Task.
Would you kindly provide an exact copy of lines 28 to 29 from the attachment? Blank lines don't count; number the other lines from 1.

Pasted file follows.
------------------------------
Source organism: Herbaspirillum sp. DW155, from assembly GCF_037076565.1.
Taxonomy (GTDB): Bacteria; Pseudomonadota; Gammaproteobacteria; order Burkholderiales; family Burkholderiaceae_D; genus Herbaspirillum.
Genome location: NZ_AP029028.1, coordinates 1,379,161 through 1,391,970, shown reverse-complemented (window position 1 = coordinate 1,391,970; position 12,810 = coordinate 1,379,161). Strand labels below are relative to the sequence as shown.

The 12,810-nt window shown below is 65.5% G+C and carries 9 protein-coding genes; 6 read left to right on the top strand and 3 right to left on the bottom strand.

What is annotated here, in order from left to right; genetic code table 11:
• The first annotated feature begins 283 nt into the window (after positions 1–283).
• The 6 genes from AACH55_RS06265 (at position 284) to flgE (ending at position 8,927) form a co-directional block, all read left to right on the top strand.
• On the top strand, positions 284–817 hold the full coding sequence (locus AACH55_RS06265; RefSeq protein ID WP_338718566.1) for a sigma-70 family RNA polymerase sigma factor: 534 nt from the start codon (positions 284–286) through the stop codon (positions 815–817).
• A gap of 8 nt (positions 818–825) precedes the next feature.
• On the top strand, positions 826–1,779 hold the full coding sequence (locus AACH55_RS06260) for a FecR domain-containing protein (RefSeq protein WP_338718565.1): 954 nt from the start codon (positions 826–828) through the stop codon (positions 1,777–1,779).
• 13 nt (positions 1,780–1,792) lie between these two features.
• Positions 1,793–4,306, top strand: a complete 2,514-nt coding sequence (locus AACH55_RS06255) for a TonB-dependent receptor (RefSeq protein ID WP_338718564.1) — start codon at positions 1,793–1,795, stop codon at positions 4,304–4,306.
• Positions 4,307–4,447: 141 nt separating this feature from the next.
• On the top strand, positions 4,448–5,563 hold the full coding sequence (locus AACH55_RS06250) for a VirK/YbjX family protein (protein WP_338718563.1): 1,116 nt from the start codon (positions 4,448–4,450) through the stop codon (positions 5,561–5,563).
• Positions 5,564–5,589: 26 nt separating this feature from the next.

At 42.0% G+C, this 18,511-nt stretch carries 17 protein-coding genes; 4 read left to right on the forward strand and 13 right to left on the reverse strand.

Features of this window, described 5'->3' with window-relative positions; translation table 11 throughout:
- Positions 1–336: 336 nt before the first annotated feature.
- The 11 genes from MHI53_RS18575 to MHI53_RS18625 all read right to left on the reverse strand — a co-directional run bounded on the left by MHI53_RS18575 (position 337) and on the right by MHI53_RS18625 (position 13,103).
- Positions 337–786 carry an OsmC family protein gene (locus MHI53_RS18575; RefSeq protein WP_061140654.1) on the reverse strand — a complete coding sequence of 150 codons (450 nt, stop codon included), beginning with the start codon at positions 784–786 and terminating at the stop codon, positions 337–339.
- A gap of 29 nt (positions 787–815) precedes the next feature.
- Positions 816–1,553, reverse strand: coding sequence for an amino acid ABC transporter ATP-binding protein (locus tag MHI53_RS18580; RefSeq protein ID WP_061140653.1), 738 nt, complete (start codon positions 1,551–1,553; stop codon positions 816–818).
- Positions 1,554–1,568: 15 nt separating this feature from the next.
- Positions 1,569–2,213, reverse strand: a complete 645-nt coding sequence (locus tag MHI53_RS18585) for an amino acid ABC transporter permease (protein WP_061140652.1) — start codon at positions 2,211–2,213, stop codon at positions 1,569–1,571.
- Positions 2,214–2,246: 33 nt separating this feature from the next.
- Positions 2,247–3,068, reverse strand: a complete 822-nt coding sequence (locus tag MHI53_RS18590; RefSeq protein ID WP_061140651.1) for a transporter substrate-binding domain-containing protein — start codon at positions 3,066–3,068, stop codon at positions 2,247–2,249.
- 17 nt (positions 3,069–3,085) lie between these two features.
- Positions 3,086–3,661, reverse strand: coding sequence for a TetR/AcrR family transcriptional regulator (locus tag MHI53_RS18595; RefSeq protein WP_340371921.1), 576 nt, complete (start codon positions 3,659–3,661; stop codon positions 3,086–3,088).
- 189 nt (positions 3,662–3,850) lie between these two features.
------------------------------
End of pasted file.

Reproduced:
- Positions 3,086–3,661, reverse strand: coding sequence for a TetR/AcrR family transcriptional regulator (locus tag MHI53_RS18595; RefSeq protein WP_340371921.1), 576 nt, complete (start codon positions 3,659–3,661; stop codon positions 3,086–3,088).
- 189 nt (positions 3,662–3,850) lie between these two features.